Two local Congressmen are teaming up to turn one of the state’s most famous roadways into a National Historic Trail.
Congressmen Darin LaHood and Rodney Davis recently embarked on a tour on Route 66 to meet with area mayors and town leaders, and to tour Route 66 museums.
The two Congressmen are introducing legislation and proposals in the U.S. House of Representatives that would establish a federal designation of Route 66 as a National Historic Trail.
LaHood says there are several reasons why he and Congressmen Davis want to celebrate the famous roadway.
“I am promoting Route 66 for a couple of reasons.We are coming up on the 100th anniversary of Route 66 in 2026 and this is an iconic roadway. It really is a roadway of opportunity and I hit four different spots along route 66 yesterday with Congressman Rodney Davis. We had an opportunity to go through these small communities along Route 66 to promote tourism. The most important part of why I did this yesterday is I introduced legislation into U.S. congress to designate Route 66 as a National Historic Trail.”
LaHood and Davis’ proposals would also create a 19-member Commission to recommend activities to commemorate the 100th anniversary of Route 66 in 2026, and direct the Department of Transportation to develop a plan on the preservation needs of Route 66.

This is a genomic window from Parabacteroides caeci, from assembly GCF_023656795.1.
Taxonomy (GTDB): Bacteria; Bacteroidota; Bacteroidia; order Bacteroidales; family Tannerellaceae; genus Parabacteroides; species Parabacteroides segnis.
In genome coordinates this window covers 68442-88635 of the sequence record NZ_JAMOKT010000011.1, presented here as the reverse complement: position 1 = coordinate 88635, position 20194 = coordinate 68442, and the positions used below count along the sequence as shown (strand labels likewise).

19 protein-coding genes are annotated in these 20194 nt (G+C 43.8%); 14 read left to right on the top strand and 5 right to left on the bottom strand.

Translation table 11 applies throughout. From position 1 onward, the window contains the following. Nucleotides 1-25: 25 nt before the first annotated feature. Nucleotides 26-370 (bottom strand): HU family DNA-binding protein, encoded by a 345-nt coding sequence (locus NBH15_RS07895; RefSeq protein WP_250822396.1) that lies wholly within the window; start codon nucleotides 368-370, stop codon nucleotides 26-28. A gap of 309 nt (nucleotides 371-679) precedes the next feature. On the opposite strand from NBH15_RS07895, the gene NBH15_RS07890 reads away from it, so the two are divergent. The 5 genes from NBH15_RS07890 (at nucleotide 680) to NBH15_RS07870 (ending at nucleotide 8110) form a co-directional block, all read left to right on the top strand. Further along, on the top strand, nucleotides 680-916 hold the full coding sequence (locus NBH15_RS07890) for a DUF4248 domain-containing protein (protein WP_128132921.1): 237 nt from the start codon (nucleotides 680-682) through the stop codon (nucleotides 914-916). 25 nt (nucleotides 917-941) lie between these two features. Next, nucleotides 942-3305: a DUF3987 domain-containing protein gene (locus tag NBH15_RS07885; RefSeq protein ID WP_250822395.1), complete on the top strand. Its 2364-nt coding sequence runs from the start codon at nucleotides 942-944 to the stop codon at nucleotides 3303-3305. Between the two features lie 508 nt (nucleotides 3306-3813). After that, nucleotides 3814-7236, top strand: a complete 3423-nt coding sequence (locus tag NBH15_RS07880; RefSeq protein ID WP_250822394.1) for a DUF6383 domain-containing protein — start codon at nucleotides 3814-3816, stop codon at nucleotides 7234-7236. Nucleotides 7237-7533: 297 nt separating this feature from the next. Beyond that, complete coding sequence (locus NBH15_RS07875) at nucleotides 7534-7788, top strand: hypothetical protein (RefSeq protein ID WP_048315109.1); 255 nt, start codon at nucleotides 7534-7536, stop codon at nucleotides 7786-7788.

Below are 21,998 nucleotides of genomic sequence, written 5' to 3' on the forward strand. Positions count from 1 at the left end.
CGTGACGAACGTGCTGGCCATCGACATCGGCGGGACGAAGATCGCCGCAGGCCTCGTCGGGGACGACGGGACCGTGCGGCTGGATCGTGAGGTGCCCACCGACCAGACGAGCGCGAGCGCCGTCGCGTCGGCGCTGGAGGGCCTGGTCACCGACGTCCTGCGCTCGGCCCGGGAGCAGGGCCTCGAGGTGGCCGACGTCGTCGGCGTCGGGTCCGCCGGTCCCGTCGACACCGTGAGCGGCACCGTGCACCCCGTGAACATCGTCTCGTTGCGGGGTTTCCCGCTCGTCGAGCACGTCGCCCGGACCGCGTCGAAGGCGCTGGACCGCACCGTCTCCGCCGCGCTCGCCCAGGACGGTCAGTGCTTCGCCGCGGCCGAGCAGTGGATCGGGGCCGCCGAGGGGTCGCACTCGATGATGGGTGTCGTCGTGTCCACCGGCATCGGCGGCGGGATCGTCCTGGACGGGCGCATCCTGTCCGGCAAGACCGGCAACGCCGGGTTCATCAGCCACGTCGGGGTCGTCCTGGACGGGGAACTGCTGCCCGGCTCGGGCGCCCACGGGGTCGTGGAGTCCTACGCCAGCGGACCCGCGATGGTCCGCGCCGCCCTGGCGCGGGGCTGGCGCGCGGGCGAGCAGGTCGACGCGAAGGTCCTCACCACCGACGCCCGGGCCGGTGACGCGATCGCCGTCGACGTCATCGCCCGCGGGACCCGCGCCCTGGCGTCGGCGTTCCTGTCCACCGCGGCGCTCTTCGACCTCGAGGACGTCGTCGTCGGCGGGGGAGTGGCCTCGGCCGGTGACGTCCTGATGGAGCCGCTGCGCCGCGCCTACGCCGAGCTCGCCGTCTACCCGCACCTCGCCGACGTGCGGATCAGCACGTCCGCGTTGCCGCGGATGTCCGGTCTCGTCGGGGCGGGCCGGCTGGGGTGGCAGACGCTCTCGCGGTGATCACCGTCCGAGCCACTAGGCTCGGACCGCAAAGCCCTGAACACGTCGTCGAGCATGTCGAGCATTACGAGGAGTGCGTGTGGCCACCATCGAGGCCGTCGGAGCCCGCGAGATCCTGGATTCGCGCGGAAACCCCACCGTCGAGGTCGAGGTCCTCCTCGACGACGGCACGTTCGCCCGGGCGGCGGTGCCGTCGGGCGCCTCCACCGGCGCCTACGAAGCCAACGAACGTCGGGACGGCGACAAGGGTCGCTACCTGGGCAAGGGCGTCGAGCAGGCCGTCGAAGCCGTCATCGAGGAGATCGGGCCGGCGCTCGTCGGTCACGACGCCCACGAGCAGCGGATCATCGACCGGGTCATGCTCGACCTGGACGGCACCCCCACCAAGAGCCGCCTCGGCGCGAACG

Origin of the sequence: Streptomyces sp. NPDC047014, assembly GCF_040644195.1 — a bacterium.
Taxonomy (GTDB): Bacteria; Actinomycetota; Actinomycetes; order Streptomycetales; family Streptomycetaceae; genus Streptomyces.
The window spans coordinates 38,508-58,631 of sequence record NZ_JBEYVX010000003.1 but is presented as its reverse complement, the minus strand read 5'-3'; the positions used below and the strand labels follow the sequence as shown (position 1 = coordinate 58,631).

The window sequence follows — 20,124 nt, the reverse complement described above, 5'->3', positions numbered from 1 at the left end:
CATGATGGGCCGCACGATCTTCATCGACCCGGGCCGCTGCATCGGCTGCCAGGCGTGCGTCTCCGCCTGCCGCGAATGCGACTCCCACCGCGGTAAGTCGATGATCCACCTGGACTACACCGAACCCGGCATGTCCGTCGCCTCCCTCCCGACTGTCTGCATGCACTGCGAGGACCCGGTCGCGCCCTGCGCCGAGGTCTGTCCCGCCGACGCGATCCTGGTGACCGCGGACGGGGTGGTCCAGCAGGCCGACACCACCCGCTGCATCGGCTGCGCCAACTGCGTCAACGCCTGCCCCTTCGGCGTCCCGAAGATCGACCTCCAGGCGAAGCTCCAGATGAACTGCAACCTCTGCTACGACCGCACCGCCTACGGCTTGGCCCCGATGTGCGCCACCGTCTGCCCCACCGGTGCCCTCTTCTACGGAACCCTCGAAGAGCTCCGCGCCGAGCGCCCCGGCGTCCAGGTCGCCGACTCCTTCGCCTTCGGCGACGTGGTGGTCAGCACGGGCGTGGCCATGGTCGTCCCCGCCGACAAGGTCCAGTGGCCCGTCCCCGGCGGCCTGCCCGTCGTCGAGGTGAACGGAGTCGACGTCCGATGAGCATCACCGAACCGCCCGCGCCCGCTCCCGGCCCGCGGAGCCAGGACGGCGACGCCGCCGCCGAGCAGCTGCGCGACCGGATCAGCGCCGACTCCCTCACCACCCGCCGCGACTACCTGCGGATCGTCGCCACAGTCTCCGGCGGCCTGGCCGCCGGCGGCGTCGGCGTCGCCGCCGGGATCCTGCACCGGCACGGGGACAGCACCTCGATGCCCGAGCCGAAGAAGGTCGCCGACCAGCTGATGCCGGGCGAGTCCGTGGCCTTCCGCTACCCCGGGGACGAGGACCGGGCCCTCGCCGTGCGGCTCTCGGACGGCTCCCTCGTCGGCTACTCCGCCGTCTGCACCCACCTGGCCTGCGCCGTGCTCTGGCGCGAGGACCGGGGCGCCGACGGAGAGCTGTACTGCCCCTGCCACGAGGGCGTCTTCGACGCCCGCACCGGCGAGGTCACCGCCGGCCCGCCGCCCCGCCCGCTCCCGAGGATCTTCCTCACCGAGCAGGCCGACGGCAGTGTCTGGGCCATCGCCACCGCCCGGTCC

LaHood explains how getting the Historic Trail designation could help those who live near Route 66.
“When you go to these small towns and you look at the amount of people that travel Route 66, whether their international people who fly into Chicago and take the roadway all the way to California and stop in these small towns. Or you’re a car enthusiast who likes to drive along the Route, or you’re a motorcycle rider. There is a lot of opportunity for tourism, and to get it designated a National Historic Trail which will also allow for federal funding in unique situations to help fund projects along the route with infrastructure funding or tourism funding. This allows that to happen so I’m awful proud of that legislation and look forward to getting it passed with Congressman Davis.”
Congressman LaHood explains that both of the bills have bipartisan backing from multiple states.
“My legislation has a number of cosponsors from California and Kansas and New Mexico, and other places along the Route. I think of this as a very bipartisan issue where were gonna have a lot of support. I think anybody that lives along the Route or represents a Congressional district along the Route in my initial contacts with them have been very supportive.”
Both of the proposed bills were co-authored by California representative Grace Napolitano, who is a senior member of both the Transportation and Natural Resources Committees where these bills will have to pass through before being put into law. Additionally, the governors of the 8 states that Route 66 passes through will have to be consulted on the bills.